There is a gap in provision for employers and employees who are unpaid carers. This gap could be addressed by my proposal Statutory Care Leave Pay (SCLP), similar to Statutory Sick Pay (SSP), before the abolishment of employers being able to recoup the cost from government. There are approximately 13 millions carers in the UK, and only 5 million of them are in paid work.
Every day 600 carers leave work or reduce their hours, citing their caring responsibilities, I am one of them. I am a mother of a disabled child. My working life, since my son was born, and later, my daughters, has followed a cycle. It goes something like this; life feels manageable, I am able to meet the needs of my disabled son and the rest of my family, my son’s medical, educational and social needs are stable. I feel the urge to work, I am an intelligent, driven person who craves the community of work, the opportunity to earn, the chance to be ‘seen’. I manage to persuade a potential employer that the random nature of and gaps in my CV are not problematic, and that the experience, skills and expertise I have gained from being my son’s carer are actually a positive. I get the hard sought, term time only job. Then, perhaps a few months later, an acute care need arises, often in the form surgery or temporary collapse of childcare for my son with complex needs, or maybe a flurry of appointments and meetings for him. This need for my attention and time takes me away from work, I either take unpaid leave (if that is even an option) or be signed off by my GP with ‘stress’. This provides me with a legal framework to protect both me and my employer. It is not a reflection on my ability to do my job, nor a true reflection of what is actually happening. Then the guilt and pressure, lack of empathy from my employer mount up and I resign. I have to reapply for Carers Allowance, Universal Credit etc. A few weeks later, after the dust has settled, in creep the old feelings and need to earn. And thus, the whole sorry saga starts again, each time trying to find a job that will work around my family’s needs, as well as provide me with the opportunities I need to earn and thrive, feels more and more unicorn like.
My experience is not uncommon.
We all know that money makes the world go round, and carers often have very little. The majority of carers rely on the benefits system; Carers Allowance, Universal Credit (encompassing housing benefit and others), Pension Credit. The cost to the state of these benefits, along with loss of tax revenue and earnings if they were employed, is estimated to be £5.3 Billion a year. The government’s own ‘Future of an Ageing Population’ report states that carers are more likely to be….economically inactive. It is inarguably better for working age carers, who need to or wish to, to work.
The cost to carers is far greater than the obvious economic ones; 1.2 million carers live in poverty, Carers Allowance is widely regarded as not fit for purpose and the lowest paid benefit, just £67.25 a week. The other aspects are the emotional, psychological and physical costs, along with all the individual nuanced experiences in between. The majority of carers in a Carers UK poll said they felt their contribution is not understood or valued by the public and society more broadly. They cite loneliness, isolation and societal exclusion. This cannot be a surprise when there is no provision from government to enable this group of resilient, tenacious and hardworking people to remain in employment. The message is clear – you are not worth keeping. This appears to be in direct opposition to the words of the current ruling party’s Amanda Rudd, when she was Secretary of State for Work and Pensions, “Good work is good for our mental and physical health, and by working closely with employers we can help prevent the loss of talent when people unnecessarily leave the workplace.”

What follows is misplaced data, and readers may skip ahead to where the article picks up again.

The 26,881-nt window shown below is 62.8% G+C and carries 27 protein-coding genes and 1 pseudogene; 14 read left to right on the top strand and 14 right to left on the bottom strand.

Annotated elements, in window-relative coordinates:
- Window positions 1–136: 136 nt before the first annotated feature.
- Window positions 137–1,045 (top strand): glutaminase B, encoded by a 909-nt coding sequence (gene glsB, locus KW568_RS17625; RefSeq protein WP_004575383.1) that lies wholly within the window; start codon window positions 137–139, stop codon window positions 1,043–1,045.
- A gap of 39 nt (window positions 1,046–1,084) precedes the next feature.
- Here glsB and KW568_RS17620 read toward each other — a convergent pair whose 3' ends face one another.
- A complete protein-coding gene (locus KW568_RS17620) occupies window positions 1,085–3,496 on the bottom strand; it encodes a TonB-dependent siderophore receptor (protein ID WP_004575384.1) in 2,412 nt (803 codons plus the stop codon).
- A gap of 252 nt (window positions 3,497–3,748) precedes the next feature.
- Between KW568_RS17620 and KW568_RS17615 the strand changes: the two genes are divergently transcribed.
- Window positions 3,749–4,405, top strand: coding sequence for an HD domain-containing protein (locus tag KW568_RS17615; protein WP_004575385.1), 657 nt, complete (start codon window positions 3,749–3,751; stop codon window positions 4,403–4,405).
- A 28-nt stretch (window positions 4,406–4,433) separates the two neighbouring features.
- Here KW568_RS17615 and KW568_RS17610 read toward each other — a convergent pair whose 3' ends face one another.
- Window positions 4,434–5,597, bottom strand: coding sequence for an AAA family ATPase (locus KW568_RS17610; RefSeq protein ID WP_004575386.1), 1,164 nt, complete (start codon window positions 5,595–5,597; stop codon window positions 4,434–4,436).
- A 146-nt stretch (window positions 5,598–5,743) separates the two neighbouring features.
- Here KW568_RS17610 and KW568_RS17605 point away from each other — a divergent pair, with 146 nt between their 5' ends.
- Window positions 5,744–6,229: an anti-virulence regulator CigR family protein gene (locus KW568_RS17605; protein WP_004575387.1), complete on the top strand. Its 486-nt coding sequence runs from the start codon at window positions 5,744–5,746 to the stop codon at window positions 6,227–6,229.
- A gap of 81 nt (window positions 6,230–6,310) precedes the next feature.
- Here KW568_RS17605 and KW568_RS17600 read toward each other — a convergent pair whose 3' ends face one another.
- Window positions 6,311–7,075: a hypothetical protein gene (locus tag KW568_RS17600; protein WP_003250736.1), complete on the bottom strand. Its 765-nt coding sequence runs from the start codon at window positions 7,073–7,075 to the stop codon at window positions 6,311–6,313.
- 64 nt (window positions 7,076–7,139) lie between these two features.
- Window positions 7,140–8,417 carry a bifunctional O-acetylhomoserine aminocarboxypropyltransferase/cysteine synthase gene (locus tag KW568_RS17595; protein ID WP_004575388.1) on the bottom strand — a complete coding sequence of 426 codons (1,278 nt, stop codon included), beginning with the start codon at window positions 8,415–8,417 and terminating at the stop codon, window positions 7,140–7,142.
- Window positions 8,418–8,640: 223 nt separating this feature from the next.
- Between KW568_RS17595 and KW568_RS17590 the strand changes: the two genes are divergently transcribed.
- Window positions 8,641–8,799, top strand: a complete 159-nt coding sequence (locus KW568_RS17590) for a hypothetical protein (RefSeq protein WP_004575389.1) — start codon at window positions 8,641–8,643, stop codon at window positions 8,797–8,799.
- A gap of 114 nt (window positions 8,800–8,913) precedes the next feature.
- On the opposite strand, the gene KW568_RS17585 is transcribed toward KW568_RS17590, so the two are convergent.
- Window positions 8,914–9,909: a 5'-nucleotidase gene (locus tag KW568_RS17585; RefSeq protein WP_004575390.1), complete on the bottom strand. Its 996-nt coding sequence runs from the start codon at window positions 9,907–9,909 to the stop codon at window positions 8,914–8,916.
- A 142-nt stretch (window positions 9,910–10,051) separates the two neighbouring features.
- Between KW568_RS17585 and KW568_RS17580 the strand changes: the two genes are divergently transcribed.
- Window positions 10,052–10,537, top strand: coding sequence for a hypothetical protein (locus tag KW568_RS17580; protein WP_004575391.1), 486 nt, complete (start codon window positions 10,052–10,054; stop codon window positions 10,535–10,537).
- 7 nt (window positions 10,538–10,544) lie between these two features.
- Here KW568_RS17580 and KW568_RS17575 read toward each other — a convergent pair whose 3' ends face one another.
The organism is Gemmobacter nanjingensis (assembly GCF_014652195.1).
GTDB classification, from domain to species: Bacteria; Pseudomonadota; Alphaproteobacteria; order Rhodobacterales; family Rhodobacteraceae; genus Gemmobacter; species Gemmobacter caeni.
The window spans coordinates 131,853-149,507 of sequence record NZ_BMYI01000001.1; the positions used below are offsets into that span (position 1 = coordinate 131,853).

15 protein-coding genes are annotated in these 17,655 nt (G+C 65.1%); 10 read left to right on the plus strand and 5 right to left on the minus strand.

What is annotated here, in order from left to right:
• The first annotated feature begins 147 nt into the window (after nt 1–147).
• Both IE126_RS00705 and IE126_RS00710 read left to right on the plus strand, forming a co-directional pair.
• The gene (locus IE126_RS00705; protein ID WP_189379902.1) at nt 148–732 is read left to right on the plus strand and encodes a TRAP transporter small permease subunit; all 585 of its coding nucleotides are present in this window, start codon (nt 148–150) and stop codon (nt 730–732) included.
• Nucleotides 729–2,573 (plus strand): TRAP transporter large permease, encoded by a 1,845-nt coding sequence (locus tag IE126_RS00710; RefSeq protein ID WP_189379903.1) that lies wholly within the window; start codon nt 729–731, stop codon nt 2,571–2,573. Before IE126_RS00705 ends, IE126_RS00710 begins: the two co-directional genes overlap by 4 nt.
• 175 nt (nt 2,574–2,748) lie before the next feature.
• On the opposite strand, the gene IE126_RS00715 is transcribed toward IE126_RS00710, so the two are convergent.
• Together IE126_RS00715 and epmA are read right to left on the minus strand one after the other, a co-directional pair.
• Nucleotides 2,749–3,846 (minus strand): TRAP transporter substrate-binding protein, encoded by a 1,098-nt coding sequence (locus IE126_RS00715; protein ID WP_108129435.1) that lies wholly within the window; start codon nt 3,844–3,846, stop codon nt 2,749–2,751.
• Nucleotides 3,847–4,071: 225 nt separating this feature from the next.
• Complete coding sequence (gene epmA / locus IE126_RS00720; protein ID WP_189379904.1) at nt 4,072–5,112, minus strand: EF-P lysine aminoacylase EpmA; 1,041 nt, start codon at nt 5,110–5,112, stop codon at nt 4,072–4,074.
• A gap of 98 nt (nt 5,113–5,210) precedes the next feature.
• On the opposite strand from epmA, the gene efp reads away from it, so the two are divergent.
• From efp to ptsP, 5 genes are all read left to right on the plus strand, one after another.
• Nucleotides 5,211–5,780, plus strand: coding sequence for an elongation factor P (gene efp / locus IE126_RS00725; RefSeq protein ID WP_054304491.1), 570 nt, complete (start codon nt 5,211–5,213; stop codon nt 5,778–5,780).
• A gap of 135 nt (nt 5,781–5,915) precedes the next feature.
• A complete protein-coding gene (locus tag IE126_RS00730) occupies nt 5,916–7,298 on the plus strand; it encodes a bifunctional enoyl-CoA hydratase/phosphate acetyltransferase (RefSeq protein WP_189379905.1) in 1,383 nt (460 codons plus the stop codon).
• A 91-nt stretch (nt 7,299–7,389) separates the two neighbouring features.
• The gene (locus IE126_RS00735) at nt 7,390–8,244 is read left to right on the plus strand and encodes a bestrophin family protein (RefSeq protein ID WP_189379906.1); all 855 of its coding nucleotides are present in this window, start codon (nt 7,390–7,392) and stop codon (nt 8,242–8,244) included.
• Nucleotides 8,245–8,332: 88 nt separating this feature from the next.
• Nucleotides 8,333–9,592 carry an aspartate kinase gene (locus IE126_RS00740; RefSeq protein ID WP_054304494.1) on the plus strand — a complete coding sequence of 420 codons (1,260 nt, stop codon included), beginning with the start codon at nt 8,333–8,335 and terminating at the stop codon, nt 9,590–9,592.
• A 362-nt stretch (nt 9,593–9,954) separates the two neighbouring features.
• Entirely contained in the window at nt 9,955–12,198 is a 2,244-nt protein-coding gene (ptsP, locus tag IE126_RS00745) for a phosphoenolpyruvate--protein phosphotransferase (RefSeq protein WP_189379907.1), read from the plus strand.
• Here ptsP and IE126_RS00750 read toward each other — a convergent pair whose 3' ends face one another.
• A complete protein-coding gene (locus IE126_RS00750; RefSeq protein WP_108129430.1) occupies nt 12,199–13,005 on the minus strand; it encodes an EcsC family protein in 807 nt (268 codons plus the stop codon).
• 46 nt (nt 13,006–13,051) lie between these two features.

By introducing a Statutory Care Leave Pay, many of the challenges experienced by both employer and employee would be addressed. Carers surveyed in 2017 said the top three things that would help them to remain in work were; a supportive, understanding manager/employer, the ability to work flexibly and the right to extra paid time off work to care. The SCLP would elevate the status of the pivotal role unpaid carers carry out, saving the economy around £132 billion a year. Their status would be formally and legally recognised as valuable, their contribution to the working world safeguarded. Employers would have state support to retain and pay these employees who temporarily need to carry out extra care. There is no legal requirement for employers to pay an employee for time off to care for a dependant, unless it has been written into their contract, even then it is usually only applicable after a stipulated length of time in service. The SCLP should be accessible to employees and employers from the day their employment begins.
SSP can be claimed for 28 weeks, at a statutory rate of £95.85 (note that this is significantly more than Carers Allowance!) employers are now liable for this cost, but I propose government, not employers, fund SCLP. If each carer in the workplace required per year around a total 6 weeks leave to care at this same rate, the cost is around £2.8 billion – significantly less than the £5.3 billion a year cost of those individuals no longer being employed.
By enshrining carers rights in law in the form of SCLP, and providing the means where the need is so clearly present, the health of carers, the people they care for, their personal finances and the wider economy would be greatly improved. If the government supported carers, perhaps the rest of society would too.